Also, don’t forget that rice is starch. As a result, it can leave behind some of its own remnants, and they can be difficult to get off either the burr or the blade.
The Cleaning Process for Burr Grinders
So, what about the actual cleaning process? Keeping your grinder clean is essential if you want to continue using it for some time, but thankfully cleaning grinders is not a difficult process. To clean those grinders correctly, follow these simple steps.
Step 1: Brush the Coffee Dust Away
The first step is to brush away as much of the coffee dust as you can manage. That’s where this soft brush will come into its own, as it does remove so much of the excess in a short period of time.
Remember to keep on wiping the brush to prevent you from smearing the coffee dust all over the grinding mechanisms.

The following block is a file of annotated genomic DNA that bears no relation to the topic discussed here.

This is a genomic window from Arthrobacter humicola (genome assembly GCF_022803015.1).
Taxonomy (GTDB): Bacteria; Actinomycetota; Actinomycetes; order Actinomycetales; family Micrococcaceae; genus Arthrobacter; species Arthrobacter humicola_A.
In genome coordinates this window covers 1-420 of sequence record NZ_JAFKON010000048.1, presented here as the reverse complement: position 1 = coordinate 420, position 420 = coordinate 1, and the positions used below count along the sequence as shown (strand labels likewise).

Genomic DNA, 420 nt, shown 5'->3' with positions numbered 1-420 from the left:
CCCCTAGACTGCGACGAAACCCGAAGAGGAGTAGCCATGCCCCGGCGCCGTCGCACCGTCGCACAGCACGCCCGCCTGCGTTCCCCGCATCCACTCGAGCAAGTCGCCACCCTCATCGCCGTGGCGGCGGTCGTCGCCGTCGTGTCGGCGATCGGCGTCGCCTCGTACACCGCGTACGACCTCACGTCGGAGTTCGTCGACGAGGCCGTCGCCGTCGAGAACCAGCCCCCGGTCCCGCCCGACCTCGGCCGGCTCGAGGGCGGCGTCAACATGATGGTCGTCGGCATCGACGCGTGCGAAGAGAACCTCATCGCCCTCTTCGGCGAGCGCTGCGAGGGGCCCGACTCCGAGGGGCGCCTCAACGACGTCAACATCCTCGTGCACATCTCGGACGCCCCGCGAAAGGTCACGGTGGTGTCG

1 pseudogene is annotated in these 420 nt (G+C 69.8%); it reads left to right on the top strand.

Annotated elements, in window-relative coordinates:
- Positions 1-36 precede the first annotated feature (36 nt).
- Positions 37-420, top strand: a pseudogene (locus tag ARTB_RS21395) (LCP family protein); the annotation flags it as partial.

After you have brushed the burrs, you can move onto the next step.
Cleaning out the grinder & just blew coffee dust straight into my eye. 2 thoughts: ow ow ow ow ow and guess I'm wearing my glasses today…
— Maretta Winter (@mjohnson11573) February 24, 2011
Step 2: Get Right into the Burrs
The next step is to really get into the burrs, and this will take some time. Remnants of beans can get between the burrs, and trying to just wipe them clean won’t do.
If possible, remove the burrs, but don’t wash them. This can remove all of the particles, but the ability to do this will vary according to your machine. Again, check the manual to see exactly how you do this with your model.
Remove the hopper as well as the burrs. This will also make it substantially easier for you to eliminate all the dust with a quick wipe.
Step 3: Give Your Grinder a Good Shake